Breast swelling and tenderness
Breast changes may begin at 4-6 weeks of gestation. They are also associated with changes in hormone levels. Most often, the breast swells somewhat and becomes more sensitive than usual. Usually these symptoms disappear in the future, when the body gets used to the changed hormonal background.
During pregnancy, blood flow increases and this causes the kidneys to process more fluid than usual, which can cause frequent urination even in the early stages of pregnancy.
Constipation and bloating
This symptom is similar to the typical menstrual symptom and is also caused by hormonal changes, which can slow down the digestive processes, which causes bloating and constipation.
High blood pressure and dizziness during pregnancy
Most often in the early stages of pregnancy in women, blood pressure drops, which can cause a feeling of dizziness due to vasodilation of the brain. High blood pressure in the first 20 weeks of pregnancy usually means that there are some health problems that occur along with pregnancy. Such a symptom may have been present unnoticed prior to pregnancy, or it may have developed during the process. In such cases, it is especially important to monitor your blood pressure and consult your doctor.
Since estrogen and progesterone levels are elevated during pregnancy, this can cause changes in your emotional background and you may become more sensitive than usual. They can cause such strong feelings as depression, irritability, euphoria and anxiety.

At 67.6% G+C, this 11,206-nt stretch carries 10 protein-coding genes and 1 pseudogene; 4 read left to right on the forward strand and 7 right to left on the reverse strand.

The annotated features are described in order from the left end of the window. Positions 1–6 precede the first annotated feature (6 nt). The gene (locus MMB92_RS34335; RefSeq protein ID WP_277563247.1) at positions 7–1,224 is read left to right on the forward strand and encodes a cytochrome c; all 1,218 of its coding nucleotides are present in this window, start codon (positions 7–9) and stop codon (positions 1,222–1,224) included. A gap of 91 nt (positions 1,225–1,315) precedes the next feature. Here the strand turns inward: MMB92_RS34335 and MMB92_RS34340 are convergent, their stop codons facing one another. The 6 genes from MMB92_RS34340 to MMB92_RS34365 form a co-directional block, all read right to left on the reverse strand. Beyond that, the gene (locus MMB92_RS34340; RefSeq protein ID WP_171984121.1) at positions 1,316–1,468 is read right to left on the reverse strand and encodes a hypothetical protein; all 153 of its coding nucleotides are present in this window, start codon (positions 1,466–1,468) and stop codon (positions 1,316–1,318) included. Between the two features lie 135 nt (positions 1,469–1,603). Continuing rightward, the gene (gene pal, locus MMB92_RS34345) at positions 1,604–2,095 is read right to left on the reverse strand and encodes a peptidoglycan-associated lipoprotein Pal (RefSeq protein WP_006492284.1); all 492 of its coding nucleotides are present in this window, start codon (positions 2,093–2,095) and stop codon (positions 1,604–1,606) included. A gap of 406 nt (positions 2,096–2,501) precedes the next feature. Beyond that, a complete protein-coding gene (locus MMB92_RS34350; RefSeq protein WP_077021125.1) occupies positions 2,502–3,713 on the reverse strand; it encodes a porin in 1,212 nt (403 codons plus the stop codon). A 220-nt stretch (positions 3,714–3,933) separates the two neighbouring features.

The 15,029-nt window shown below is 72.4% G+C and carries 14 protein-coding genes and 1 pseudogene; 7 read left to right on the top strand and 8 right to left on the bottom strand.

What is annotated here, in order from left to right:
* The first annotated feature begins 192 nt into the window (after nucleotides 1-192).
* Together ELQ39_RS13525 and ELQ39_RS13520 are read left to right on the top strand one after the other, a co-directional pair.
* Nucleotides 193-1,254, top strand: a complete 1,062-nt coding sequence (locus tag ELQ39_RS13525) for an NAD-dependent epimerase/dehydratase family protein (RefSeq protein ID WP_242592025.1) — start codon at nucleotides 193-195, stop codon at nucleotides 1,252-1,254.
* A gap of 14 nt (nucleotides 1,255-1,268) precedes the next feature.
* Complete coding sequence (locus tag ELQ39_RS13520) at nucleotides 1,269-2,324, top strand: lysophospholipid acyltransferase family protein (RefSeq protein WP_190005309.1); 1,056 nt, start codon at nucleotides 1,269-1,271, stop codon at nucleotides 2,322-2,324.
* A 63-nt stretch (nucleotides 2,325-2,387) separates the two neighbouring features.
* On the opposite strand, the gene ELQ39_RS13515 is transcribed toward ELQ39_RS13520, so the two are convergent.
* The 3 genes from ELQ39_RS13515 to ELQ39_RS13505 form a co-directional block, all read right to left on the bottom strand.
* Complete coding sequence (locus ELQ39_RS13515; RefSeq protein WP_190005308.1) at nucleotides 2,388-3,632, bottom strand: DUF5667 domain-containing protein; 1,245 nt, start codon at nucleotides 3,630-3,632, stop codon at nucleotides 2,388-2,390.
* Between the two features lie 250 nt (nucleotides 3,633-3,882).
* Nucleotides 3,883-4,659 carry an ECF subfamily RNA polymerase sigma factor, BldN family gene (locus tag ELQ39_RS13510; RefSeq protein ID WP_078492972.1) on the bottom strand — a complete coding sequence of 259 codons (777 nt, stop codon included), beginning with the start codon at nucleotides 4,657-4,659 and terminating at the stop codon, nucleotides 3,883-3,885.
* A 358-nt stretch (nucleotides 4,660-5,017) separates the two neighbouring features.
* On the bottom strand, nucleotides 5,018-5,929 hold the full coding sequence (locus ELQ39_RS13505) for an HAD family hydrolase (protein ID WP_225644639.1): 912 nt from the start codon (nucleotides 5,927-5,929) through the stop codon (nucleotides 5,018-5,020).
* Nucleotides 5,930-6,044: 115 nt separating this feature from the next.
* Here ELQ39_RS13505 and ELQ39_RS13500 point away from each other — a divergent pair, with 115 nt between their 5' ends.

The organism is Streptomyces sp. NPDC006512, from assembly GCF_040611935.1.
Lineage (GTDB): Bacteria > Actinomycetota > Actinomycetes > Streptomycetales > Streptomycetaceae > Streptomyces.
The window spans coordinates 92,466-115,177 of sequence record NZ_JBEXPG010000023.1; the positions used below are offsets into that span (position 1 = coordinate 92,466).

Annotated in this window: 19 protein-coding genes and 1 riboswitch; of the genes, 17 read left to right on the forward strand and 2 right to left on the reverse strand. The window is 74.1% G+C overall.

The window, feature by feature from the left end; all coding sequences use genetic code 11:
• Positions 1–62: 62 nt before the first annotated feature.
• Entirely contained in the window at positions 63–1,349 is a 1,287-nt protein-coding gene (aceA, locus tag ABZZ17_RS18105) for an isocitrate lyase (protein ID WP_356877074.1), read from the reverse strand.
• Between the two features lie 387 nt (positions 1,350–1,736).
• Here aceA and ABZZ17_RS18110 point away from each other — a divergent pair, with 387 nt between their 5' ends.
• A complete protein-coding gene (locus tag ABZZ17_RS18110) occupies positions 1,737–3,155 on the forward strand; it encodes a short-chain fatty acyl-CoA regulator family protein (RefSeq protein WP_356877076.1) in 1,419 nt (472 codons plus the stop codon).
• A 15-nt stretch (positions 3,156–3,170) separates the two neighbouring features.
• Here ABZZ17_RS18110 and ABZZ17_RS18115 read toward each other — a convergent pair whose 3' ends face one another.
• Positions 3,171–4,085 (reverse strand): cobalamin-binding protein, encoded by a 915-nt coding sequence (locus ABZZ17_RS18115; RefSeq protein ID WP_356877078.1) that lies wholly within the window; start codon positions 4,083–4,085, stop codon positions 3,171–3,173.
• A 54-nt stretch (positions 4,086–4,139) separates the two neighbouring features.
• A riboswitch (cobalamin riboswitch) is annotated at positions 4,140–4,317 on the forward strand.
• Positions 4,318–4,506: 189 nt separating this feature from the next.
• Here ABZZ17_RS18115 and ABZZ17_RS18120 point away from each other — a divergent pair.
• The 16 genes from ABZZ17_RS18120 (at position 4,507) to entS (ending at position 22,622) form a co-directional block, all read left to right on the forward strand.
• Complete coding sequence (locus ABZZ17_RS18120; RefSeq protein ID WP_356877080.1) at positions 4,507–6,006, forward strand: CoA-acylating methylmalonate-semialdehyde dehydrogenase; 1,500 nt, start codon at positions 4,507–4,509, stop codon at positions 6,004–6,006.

Increase in basal body temperature
Basal body temperature is the lowest body temperature it reaches during rest or sleep. It is determined by measuring the temperature in the early morning by inserting a thermometer into the rectum. Normal body temperature may also rise, especially during heat or physical activity. It is important to consume enough liquid in such cases. Make sure you don’t get too hot to sleep.
The first signs of pregnancy in the early stages, before and after the delay, how to recognize
Some women claim that they felt that they were pregnant even before the delay, in the first weeks, while others did not suspect that the pregnancy had come before the middle of the term. There are cases when a woman found out about her pregnancy only in childbirth. Why does this happen and what are the signs of early pregnancy?
How is the pregnancy
Pregnancy lasts about 40 weeks. During this time, the female body undergoes serious changes, which are quite difficult not to notice for both the woman herself and those around her. In order to verify the onset of pregnancy, you can resort to different methods.
Contents of article
Do not self-medicate! In our articles, we collect the latest scientific data and the opinions of authoritative health experts. But remember: only a doctor can diagnose and prescribe treatment.
Regardless of whether you are planning a pregnancy or not, you want to know about it as early as possible. The most obvious sign of pregnancy in the early stages is a delay in menstruation. Although it can be caused by various reasons, it is most often the first and main symptom of pregnancy.